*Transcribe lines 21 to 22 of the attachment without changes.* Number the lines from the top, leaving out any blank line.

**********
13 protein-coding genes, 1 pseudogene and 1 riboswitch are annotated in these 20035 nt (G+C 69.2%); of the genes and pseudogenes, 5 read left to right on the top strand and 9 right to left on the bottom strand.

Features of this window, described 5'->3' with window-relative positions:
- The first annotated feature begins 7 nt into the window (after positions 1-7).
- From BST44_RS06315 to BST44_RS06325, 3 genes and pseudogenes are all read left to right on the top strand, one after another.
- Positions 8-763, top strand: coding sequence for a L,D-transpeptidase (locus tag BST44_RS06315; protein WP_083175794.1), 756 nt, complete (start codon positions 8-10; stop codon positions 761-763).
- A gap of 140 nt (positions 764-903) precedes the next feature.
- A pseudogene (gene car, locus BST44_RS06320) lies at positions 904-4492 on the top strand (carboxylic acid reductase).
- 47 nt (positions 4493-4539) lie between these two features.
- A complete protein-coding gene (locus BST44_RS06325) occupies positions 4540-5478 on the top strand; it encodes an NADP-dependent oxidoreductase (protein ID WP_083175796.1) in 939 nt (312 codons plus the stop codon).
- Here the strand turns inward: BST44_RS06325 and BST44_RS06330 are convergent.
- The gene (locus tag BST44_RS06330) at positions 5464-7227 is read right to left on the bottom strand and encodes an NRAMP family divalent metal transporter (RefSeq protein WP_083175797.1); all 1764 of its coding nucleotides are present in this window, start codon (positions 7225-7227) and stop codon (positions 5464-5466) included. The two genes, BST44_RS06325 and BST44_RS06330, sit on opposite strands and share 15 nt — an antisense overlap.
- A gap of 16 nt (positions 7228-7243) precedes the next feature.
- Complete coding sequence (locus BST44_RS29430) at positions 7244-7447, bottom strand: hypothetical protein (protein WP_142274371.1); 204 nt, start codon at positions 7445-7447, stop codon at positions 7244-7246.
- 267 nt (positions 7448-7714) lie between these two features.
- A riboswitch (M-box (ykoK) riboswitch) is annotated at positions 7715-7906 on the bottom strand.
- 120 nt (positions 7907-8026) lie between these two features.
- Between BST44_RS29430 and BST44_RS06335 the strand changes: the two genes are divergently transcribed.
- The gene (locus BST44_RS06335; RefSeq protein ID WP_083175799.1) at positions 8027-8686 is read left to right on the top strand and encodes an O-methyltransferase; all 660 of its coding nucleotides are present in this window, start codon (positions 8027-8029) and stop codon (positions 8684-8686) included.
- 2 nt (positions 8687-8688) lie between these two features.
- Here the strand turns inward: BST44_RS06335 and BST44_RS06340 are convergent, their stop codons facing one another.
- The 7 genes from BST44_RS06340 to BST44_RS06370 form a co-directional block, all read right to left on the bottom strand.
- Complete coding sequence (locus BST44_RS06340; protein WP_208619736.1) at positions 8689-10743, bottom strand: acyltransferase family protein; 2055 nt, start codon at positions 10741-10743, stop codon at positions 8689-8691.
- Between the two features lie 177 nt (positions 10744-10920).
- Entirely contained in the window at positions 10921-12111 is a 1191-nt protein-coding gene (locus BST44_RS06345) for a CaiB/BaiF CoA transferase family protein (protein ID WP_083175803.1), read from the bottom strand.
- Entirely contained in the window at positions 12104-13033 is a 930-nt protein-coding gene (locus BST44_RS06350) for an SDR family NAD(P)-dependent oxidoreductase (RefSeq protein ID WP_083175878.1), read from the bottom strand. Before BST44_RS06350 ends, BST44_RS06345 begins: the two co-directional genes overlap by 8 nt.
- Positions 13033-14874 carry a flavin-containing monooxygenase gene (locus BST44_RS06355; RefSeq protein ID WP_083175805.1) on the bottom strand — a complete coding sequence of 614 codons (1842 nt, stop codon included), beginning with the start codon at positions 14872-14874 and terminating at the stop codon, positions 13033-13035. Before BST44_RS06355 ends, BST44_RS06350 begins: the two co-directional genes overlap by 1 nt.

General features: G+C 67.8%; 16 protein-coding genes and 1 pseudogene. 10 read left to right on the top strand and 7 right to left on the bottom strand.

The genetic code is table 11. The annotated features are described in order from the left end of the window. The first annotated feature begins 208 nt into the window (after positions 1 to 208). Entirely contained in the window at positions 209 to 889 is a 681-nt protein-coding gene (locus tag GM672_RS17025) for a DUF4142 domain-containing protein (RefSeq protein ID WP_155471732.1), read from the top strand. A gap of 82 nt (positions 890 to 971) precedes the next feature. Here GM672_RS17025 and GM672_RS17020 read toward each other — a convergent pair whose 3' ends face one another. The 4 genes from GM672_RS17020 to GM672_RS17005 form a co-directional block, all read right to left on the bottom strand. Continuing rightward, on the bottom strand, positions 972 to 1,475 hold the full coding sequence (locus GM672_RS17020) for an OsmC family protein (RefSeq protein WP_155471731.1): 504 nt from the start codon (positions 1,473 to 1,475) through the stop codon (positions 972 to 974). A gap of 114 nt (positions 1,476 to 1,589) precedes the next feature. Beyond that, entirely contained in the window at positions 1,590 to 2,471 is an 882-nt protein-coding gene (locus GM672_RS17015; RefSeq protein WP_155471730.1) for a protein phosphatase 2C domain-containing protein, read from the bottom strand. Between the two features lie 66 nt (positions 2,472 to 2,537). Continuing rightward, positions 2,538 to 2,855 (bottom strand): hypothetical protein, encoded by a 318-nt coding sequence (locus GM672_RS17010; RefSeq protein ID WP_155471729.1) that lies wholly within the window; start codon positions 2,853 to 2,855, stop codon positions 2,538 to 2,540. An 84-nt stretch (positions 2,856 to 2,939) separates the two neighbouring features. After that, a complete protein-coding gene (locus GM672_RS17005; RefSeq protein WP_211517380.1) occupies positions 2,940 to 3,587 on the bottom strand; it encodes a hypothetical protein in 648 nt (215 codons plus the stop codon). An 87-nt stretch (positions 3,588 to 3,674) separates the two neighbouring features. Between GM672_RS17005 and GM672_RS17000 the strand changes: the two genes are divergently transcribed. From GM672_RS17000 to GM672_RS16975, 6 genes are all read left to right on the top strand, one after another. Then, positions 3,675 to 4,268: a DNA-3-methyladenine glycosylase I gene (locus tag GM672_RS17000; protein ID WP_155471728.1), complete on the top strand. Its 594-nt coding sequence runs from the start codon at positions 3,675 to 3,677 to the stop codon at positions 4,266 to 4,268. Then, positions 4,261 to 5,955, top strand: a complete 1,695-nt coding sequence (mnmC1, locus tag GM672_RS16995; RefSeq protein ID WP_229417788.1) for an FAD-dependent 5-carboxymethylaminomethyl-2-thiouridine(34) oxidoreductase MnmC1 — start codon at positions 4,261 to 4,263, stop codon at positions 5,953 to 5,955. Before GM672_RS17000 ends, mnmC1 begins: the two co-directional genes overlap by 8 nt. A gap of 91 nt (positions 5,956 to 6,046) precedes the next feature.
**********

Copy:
- The 7 genes from BST44_RS06340 to BST44_RS06370 form a co-directional block, all read right to left on the bottom strand.
- Complete coding sequence (locus BST44_RS06340; protein WP_208619736.1) at positions 8689-10743, bottom strand: acyltransferase family protein; 2055 nt, start codon at positions 10741-10743, stop codon at positions 8689-8691.